In the September general election in Massachusetts, 13 Latino candidates won races statewide. What does that history-making result mean for voters, Latino, Hispanic and otherwise, and the policies that will affect them? Marie-Frances Rivera, president of the Massachusetts Budget and Policy Center, joined GBH’s Morning Edition co-hosts Paris Alston and Jeremy Siegel to discuss. This transcript has been lightly edited.

Jeremy Siegel: How significant is this increase in Latino representation in state leadership that we've seen?

Marie-Frances Rivera: It's historic. It's important. And at Mass. Budget, the organization that I run, our goal is really to advance policies that achieve racial and economic justice in the Commonwealth. So it's one thing to have folks representing us, it's another thing then to move forward and change policy.

Paris Alston: You know, I'm thinking back to Sonia Chang-Díaz, who became the first Latina elected to the state senate in 2003. Of course, she made a gubernatorial run this year as well. And now we have all these candidates from incumbents like Andres X. Vargas of Haverhill and Jon Santiago of Boston, to Judith Garcia in Chelsea and Estela Reyes of Lawrence, who are both newcomers. What has shifted in that time since Chang-Diaz was elected?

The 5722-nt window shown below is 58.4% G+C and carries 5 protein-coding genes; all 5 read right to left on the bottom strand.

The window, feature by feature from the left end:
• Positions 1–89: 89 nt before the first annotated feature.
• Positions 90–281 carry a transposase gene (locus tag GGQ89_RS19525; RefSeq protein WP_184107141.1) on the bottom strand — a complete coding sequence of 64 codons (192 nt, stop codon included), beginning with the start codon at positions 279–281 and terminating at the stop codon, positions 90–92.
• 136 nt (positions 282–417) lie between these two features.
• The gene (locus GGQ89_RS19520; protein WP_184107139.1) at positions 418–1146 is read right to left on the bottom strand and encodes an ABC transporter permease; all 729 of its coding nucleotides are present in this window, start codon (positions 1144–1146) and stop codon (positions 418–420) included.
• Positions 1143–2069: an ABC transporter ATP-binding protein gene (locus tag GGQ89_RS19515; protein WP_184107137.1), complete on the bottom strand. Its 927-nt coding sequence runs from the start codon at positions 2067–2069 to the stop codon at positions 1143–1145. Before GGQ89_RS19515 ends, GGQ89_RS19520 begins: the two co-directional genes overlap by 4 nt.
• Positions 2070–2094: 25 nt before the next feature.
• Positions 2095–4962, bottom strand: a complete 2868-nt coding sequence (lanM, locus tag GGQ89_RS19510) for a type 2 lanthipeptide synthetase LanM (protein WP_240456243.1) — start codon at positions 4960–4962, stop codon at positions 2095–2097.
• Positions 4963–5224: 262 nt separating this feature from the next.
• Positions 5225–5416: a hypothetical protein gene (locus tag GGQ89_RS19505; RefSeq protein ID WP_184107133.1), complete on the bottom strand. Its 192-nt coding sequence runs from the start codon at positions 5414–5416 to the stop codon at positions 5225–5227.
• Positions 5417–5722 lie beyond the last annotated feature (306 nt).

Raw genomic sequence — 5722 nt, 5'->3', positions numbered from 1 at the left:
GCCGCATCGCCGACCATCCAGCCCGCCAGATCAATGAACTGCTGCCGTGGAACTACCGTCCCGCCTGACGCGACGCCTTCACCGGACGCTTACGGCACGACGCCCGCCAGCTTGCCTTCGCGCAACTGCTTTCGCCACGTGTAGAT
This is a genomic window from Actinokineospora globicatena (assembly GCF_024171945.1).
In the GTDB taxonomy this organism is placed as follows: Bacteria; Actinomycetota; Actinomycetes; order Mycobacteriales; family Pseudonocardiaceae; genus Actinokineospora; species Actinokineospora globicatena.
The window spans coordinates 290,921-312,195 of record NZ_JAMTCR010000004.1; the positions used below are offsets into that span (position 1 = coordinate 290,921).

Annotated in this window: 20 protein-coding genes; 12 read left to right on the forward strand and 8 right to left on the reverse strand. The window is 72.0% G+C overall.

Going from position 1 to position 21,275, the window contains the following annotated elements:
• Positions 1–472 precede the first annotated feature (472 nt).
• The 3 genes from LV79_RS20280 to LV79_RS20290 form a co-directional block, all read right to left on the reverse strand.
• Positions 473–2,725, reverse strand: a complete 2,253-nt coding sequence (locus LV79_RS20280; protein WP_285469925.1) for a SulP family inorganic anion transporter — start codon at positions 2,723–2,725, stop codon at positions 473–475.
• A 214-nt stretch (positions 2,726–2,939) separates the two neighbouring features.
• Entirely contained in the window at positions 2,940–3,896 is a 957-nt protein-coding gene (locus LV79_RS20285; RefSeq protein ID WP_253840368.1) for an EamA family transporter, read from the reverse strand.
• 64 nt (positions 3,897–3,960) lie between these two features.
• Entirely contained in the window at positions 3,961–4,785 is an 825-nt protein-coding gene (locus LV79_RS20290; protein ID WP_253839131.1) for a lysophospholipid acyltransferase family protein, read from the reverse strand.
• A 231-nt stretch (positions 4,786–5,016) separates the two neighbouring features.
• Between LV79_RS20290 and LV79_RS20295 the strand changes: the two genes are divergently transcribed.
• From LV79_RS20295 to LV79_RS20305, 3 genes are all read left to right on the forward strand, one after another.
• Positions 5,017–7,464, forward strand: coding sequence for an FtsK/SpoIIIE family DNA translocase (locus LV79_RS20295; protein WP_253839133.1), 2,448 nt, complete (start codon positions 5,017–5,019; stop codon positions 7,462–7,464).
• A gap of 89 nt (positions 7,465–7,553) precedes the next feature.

Rivera: If we're using Senator Chang-Díaz as an example, Senator Chang-Díaz was able to be instrumental in moving forward education funding reform, especially in our lowest-income communities in the Commonwealth, many of which have very diverse Latinx populations and BIPOC populations. We were able to, together, win billions of new funding for education. So once people get in office and you have a time period where you're able to really shift things either on the state or the city level, it's pretty remarkable what you can do.

Siegel: Looking back at those past two decades at this point of change and the change that we've seen and the results from just this year's election, how are you expecting this shift to play out in policy?

Rivera: One thing I'll say is that our communities — I identify as Latinx — are culturally rich. There are beautiful cities like Lawrence and Holyoke. And when you're looking at indicators like eviction rates, school test scores, access to jobs — I can keep going, right? We score extremely low, in all of those measures. So one thing I'll say is that there is a lot of work to do. And I know that many of these candidates that, you know, have won their primaries and are going into the general election, or are newcomers, are very well aware of the monumental challenges that we have ahead of us and are ready to do the work.

Alston: Let's shift gears and talk about the voters for a little bit ahead of the primary. I stopped by Villa Victoria to talk to a couple of folks. Their names are Ricardo Cruz and Yazmin Pizarro. And while they were aware of many of the issues surrounding the elections, it was clear that they had sort of become and disenchanted with modern day politics.

[Previously recorded]